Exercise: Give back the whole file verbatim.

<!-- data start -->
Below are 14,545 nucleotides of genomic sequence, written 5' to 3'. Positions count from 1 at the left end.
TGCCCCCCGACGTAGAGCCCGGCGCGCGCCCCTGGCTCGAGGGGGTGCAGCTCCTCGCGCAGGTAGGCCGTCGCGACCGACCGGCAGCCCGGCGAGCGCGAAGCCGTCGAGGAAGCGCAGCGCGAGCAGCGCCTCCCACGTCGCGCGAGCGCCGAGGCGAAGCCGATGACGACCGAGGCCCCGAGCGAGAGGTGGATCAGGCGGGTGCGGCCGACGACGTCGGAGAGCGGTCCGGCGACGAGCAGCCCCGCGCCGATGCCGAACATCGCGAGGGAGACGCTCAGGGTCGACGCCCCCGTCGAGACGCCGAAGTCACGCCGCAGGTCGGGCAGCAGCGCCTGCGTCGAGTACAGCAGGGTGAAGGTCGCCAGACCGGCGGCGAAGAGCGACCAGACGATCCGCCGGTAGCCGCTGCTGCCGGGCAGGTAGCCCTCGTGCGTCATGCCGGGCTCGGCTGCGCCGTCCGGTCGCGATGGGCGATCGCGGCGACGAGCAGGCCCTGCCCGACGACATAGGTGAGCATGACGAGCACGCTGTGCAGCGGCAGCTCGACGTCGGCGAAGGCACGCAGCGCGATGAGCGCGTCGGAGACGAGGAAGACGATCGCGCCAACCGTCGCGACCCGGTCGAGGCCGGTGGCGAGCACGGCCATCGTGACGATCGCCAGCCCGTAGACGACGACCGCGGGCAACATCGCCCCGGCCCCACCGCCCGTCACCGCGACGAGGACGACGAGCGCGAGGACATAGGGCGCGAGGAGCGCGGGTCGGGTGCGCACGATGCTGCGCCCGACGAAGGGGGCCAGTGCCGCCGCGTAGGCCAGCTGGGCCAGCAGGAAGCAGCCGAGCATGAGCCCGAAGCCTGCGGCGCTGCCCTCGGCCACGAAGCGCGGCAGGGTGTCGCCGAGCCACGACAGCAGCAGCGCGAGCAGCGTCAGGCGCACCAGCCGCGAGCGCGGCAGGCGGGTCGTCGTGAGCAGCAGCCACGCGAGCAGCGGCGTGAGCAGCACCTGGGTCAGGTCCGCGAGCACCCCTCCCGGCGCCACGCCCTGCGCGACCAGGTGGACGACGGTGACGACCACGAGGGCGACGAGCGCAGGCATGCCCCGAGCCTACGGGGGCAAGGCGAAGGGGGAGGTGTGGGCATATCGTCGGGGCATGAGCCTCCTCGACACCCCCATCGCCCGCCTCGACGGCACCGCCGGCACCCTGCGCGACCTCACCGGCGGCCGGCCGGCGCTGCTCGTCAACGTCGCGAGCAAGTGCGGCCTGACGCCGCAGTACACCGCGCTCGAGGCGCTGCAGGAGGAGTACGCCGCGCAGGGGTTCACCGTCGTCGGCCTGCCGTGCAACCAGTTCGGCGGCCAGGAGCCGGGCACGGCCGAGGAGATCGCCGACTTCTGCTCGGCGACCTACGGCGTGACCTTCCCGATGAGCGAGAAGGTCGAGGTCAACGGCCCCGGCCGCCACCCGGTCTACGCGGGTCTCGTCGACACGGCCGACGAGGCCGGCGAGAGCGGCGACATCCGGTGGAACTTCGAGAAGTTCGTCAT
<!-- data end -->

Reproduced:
Below are 14,545 nucleotides of genomic sequence, written 5' to 3'. Positions count from 1 at the left end.
TGCCCCCCGACGTAGAGCCCGGCGCGCGCCCCTGGCTCGAGGGGGTGCAGCTCCTCGCGCAGGTAGGCCGTCGCGACCGACCGGCAGCCCGGCGAGCGCGAAGCCGTCGAGGAAGCGCAGCGCGAGCAGCGCCTCCCACGTCGCGCGAGCGCCGAGGCGAAGCCGATGACGACCGAGGCCCCGAGCGAGAGGTGGATCAGGCGGGTGCGGCCGACGACGTCGGAGAGCGGTCCGGCGACGAGCAGCCCCGCGCCGATGCCGAACATCGCGAGGGAGACGCTCAGGGTCGACGCCCCCGTCGAGACGCCGAAGTCACGCCGCAGGTCGGGCAGCAGCGCCTGCGTCGAGTACAGCAGGGTGAAGGTCGCCAGACCGGCGGCGAAGAGCGACCAGACGATCCGCCGGTAGCCGCTGCTGCCGGGCAGGTAGCCCTCGTGCGTCATGCCGGGCTCGGCTGCGCCGTCCGGTCGCGATGGGCGATCGCGGCGACGAGCAGGCCCTGCCCGACGACATAGGTGAGCATGACGAGCACGCTGTGCAGCGGCAGCTCGACGTCGGCGAAGGCACGCAGCGCGATGAGCGCGTCGGAGACGAGGAAGACGATCGCGCCAACCGTCGCGACCCGGTCGAGGCCGGTGGCGAGCACGGCCATCGTGACGATCGCCAGCCCGTAGACGACGACCGCGGGCAACATCGCCCCGGCCCCACCGCCCGTCACCGCGACGAGGACGACGAGCGCGAGGACATAGGGCGCGAGGAGCGCGGGTCGGGTGCGCACGATGCTGCGCCCGACGAAGGGGGCCAGTGCCGCCGCGTAGGCCAGCTGGGCCAGCAGGAAGCAGCCGAGCATGAGCCCGAAGCCTGCGGCGCTGCCCTCGGCCACGAAGCGCGGCAGGGTGTCGCCGAGCCACGACAGCAGCAGCGCGAGCAGCGTCAGGCGCACCAGCCGCGAGCGCGGCAGGCGGGTCGTCGTGAGCAGCAGCCACGCGAGCAGCGGCGTGAGCAGCACCTGGGTCAGGTCCGCGAGCACCCCTCCCGGCGCCACGCCCTGCGCGACCAGGTGGACGACGGTGACGACCACGAGGGCGACGAGCGCAGGCATGCCCCGAGCCTACGGGGGCAAGGCGAAGGGGGAGGTGTGGGCATATCGTCGGGGCATGAGCCTCCTCGACACCCCCATCGCCCGCCTCGACGGCACCGCCGGCACCCTGCGCGACCTCACCGGCGGCCGGCCGGCGCTGCTCGTCAACGTCGCGAGCAAGTGCGGCCTGACGCCGCAGTACACCGCGCTCGAGGCGCTGCAGGAGGAGTACGCCGCGCAGGGGTTCACCGTCGTCGGCCTGCCGTGCAACCAGTTCGGCGGCCAGGAGCCGGGCACGGCCGAGGAGATCGCCGACTTCTGCTCGGCGACCTACGGCGTGACCTTCCCGATGAGCGAGAAGGTCGAGGTCAACGGCCCCGGCCGCCACCCGGTCTACGCGGGTCTCGTCGACACGGCCGACGAGGCCGGCGAGAGCGGCGACATCCGGTGGAACTTCGAGAAGTTCGTCAT